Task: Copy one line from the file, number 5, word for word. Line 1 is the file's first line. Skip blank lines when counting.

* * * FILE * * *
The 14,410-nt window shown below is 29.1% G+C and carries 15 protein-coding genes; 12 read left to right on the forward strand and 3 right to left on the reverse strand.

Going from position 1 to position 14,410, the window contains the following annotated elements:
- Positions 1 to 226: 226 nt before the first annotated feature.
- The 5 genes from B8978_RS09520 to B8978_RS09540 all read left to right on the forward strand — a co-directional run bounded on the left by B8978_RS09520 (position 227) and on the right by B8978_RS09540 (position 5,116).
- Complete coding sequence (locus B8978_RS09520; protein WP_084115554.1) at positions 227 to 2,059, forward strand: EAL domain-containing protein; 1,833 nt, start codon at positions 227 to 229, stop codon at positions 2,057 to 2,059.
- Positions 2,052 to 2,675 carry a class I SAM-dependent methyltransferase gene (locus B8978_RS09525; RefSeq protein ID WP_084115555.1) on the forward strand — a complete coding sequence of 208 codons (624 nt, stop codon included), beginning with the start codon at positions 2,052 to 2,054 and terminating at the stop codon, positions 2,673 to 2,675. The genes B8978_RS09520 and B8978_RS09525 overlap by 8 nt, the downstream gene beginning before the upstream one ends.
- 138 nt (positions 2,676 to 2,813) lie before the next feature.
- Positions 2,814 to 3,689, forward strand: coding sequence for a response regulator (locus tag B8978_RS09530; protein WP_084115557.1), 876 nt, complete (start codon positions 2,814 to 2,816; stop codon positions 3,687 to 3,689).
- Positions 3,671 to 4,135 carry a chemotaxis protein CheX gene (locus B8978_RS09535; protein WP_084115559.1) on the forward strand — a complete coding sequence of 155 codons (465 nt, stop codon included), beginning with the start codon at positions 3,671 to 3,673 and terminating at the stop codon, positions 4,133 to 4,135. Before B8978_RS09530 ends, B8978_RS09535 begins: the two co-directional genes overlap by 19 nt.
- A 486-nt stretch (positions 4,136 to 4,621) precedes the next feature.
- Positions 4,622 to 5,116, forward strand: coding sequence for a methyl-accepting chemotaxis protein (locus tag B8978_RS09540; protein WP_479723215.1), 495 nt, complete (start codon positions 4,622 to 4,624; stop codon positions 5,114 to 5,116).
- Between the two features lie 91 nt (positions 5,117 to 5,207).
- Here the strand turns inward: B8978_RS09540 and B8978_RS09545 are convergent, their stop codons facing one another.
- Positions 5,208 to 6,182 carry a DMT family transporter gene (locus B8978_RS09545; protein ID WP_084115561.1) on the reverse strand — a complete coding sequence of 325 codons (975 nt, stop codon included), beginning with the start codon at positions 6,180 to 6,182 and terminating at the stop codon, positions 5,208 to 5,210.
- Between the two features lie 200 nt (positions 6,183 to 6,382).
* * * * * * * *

- Complete coding sequence (locus B8978_RS09520; protein WP_084115554.1) at positions 227 to 2,059, forward strand: EAL domain-containing protein; 1,833 nt, start codon at positions 227 to 229, stop codon at positions 2,057 to 2,059.